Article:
Case study: Breast cancer rehabilitation service at Bart's Hospital, Bart's Health NHS Trust

Physiotherapy works - the evidenceFind out the facts about physiotherapy's effectiveness with our range of evidence-based briefings

This specialist out-patient service provides rehabilitation for all patients who undergo treatment for breast cancer. It is based on best available evidence and recommendations from the national Cancer Action Team breast rehabilitation pathway:

  • Patients are assessed by a specialist physiotherapist in the post-operative phase for the main sequelae, including loss of shoulder mobility. Education and advice on self-management and referrals for ongoing physiotherapy are provided here as required.
  • Ongoing physiotherapy care includes manual treatment, exercise and advice on self-management and return to work
  • Patients are re-assessed at key stages in the cancer pathway including during chemotherapy/radiotherapy and at end of treatment, when a six-week group education programme is available to ease the 'transition'

This service has resulted in:

  • fewer delays to radiotherapy due to poor shoulder mobility
  • improved self-management
  • early identification and management of consequences of treatment

Survivorship and work

  • In England, the estimated cost to the economy, from the loss in work productiity of cancer survivors in 2008, was £5.3 billion.(12) Physiotherapy exercise is signifcant in managing the longer term side effects, helping people return to work, reducing recurrence following remission and increasing survival and quality of life (1)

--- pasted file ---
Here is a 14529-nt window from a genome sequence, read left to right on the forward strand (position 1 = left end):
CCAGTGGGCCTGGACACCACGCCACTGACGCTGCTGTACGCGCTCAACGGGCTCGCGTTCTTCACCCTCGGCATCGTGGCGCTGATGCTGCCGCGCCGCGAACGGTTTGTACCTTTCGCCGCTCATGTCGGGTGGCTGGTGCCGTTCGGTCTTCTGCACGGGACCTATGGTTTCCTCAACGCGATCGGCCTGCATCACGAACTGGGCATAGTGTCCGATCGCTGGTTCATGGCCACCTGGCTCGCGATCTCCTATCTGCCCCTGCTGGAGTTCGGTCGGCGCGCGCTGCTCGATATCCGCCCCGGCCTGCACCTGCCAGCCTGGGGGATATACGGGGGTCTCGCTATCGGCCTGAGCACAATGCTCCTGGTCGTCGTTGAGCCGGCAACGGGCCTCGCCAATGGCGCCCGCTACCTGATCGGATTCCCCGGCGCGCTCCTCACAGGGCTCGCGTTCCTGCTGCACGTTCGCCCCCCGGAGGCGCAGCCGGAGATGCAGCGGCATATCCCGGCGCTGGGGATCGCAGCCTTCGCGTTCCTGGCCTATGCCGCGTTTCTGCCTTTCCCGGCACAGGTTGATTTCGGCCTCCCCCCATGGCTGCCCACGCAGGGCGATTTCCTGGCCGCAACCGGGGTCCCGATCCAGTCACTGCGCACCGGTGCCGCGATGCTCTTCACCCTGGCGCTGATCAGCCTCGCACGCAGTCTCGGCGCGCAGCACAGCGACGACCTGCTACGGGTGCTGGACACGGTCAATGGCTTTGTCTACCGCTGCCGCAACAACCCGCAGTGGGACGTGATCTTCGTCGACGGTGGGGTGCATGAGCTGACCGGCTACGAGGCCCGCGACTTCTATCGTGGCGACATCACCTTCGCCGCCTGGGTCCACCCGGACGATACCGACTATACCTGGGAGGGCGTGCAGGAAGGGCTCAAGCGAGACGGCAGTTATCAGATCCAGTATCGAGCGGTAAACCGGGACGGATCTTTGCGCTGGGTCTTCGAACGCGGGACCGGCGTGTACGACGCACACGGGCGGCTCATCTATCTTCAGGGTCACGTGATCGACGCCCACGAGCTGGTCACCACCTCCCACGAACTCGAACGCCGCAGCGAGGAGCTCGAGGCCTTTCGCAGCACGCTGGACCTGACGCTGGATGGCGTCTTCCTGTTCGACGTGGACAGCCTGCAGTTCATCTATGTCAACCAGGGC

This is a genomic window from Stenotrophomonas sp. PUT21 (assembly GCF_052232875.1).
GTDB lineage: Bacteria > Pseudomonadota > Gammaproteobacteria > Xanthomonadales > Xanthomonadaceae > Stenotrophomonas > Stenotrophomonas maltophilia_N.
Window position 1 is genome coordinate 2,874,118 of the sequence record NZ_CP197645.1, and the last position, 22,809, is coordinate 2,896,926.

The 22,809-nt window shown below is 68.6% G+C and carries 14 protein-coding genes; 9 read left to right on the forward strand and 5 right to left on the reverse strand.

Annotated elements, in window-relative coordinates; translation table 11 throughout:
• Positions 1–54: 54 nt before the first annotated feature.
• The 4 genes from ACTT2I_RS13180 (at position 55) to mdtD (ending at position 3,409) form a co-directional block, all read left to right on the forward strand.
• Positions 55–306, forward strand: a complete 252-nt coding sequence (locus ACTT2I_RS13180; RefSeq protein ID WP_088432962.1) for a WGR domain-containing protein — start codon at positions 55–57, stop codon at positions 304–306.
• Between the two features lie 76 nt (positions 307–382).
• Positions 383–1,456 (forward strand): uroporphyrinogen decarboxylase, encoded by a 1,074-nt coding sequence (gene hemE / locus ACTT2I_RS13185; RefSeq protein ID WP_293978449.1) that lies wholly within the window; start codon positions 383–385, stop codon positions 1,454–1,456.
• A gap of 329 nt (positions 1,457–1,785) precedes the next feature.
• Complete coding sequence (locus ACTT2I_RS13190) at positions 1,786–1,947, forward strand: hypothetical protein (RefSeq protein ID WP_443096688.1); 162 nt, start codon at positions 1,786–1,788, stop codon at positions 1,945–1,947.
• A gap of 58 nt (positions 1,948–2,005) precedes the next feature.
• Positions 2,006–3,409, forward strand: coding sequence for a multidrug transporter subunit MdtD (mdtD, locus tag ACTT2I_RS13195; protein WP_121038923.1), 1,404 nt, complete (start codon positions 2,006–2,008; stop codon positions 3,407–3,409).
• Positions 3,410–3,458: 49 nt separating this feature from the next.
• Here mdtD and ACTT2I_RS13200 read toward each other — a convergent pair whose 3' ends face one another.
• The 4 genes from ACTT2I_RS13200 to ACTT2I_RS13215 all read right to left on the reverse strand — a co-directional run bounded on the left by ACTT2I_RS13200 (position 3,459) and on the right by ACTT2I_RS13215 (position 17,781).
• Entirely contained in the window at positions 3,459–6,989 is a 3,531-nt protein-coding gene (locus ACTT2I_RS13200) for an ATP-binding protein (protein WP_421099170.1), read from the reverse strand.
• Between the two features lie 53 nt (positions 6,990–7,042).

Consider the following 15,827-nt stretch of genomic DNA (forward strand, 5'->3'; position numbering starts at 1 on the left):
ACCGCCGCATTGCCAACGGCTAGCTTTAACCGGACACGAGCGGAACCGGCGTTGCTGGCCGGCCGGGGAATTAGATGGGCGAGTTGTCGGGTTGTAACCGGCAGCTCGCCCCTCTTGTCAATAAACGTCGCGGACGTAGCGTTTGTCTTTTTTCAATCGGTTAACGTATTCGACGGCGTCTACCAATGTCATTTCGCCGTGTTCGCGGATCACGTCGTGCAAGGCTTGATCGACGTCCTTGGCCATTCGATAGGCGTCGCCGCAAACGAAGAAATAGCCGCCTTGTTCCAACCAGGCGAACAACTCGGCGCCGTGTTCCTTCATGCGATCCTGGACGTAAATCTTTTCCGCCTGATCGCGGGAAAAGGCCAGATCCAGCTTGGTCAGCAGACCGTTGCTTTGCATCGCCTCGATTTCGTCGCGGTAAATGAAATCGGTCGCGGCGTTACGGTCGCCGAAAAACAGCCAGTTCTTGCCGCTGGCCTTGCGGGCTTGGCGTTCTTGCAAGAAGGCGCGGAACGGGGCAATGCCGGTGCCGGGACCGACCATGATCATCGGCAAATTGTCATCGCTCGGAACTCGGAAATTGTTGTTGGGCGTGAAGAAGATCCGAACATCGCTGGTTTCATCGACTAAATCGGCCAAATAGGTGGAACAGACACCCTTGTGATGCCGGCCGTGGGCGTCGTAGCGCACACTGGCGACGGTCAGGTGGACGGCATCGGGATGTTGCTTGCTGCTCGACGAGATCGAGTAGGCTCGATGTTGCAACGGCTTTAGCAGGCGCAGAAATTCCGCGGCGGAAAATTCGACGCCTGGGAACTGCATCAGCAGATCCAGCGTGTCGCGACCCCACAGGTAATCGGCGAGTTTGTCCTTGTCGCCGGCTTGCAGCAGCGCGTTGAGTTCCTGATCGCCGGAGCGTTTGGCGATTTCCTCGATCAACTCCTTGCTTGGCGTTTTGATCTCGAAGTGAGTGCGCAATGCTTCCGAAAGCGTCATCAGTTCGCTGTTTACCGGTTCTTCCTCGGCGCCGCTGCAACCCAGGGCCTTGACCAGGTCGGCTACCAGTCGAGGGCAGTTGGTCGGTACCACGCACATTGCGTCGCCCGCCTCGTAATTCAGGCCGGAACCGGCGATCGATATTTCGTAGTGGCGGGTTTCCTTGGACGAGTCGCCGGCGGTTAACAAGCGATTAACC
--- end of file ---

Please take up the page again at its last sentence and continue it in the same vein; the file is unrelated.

• A Cochrane review reported exercise and patient education or counselling led to higher return-to-
    work rates than usual care (odds ratio = 1.87), bringing significant economic benefits (13)
  • Cancer survivors are 1.4 times more likely to be unemployed than matched controls. Exercise
    programmes can result in a significant reduction in medium-term economic burden associated with unemployment and long term sick leave (14)
  • In the UK over 300,000 people are diagnosed with cancer annually; half are of working age.(1)


1. Support MC. The importance of physical activity for people living with and beyond cancer: a concise evidence review. Macmillan Cancer Support; 2011.

2. Headley JA, Ownby KK, John LD, editors. The effect of seated exercise on fatigue and quality of life
in women with advanced breast cancer 2004: Onc Nurs Society.

3. Rankin J. RK, Murtagh N. Rehabilitation in Cancer Care. Chichester: Wiley Blackman; 2009.